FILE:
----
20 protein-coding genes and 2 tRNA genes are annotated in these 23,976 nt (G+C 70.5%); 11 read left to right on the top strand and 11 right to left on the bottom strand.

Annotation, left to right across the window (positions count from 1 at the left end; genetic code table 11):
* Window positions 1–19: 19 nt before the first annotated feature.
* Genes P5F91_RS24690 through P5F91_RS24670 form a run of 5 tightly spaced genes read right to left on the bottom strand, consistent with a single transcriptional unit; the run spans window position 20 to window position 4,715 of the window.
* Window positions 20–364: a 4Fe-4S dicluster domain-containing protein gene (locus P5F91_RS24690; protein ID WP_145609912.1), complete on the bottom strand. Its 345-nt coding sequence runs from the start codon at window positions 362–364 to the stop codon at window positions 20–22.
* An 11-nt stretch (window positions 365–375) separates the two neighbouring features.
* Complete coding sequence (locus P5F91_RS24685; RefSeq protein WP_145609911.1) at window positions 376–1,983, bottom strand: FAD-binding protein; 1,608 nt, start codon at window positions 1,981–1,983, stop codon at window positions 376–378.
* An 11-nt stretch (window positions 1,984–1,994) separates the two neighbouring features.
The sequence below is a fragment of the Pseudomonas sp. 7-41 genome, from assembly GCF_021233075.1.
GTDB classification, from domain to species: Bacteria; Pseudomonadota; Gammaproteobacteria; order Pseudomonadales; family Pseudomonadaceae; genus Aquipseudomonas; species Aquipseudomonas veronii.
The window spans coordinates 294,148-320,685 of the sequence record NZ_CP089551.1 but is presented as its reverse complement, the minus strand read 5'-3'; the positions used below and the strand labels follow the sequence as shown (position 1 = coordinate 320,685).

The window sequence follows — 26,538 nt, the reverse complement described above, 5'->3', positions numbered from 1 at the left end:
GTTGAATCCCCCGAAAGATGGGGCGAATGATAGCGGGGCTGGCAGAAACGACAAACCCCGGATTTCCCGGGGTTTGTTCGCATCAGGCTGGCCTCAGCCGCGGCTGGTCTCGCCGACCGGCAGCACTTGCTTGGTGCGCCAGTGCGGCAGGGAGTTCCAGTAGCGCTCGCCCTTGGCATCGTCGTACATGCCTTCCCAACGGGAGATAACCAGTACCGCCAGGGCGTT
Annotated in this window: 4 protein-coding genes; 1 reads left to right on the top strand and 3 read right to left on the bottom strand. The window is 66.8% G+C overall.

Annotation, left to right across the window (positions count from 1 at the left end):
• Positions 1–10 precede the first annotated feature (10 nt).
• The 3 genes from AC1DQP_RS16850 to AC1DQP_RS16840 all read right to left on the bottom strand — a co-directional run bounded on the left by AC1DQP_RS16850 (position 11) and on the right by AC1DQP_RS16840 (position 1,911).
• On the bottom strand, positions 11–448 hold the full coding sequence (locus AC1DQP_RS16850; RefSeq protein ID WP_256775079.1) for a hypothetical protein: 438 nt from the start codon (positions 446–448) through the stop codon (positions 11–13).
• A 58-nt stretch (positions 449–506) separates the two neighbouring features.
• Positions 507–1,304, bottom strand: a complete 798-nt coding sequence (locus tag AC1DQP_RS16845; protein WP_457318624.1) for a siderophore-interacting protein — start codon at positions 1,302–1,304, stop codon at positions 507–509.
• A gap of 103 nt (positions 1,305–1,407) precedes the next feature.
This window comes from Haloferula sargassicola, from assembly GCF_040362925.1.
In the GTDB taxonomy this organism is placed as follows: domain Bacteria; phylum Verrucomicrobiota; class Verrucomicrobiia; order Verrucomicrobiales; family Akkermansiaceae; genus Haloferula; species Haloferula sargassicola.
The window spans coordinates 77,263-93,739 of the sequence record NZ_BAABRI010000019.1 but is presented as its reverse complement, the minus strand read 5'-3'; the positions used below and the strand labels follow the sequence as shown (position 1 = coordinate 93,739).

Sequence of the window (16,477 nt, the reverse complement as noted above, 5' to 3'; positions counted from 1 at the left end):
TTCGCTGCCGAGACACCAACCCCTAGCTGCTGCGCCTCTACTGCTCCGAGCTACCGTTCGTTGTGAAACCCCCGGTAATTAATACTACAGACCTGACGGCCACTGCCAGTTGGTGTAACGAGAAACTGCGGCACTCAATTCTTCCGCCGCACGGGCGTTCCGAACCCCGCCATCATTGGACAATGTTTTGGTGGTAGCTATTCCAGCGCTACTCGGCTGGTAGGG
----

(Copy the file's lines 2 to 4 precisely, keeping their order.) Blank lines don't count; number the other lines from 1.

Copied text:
Annotation, left to right across the window (positions count from 1 at the left end; genetic code table 11):
* Window positions 1–19: 19 nt before the first annotated feature.
* Genes P5F91_RS24690 through P5F91_RS24670 form a run of 5 tightly spaced genes read right to left on the bottom strand, consistent with a single transcriptional unit; the run spans window position 20 to window position 4,715 of the window.